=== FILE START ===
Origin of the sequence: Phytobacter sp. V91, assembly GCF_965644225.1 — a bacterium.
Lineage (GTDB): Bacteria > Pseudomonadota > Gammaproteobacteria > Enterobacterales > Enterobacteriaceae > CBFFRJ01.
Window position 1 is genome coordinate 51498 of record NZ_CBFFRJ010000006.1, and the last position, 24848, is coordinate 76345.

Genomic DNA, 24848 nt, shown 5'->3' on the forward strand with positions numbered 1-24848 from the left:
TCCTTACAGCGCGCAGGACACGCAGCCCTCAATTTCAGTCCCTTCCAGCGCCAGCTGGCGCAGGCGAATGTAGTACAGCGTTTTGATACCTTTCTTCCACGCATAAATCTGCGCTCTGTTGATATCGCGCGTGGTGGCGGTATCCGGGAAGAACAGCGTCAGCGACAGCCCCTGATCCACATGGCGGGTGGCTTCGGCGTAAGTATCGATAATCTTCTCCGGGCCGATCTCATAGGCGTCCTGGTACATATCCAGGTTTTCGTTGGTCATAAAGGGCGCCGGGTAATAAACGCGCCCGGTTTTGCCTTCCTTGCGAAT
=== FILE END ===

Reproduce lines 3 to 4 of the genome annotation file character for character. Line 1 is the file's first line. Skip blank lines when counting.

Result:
Window position 1 is genome coordinate 51498 of record NZ_CBFFRJ010000006.1, and the last position, 24848, is coordinate 76345.

Genomic DNA, 24848 nt, shown 5'->3' on the forward strand with positions numbered 1-24848 from the left: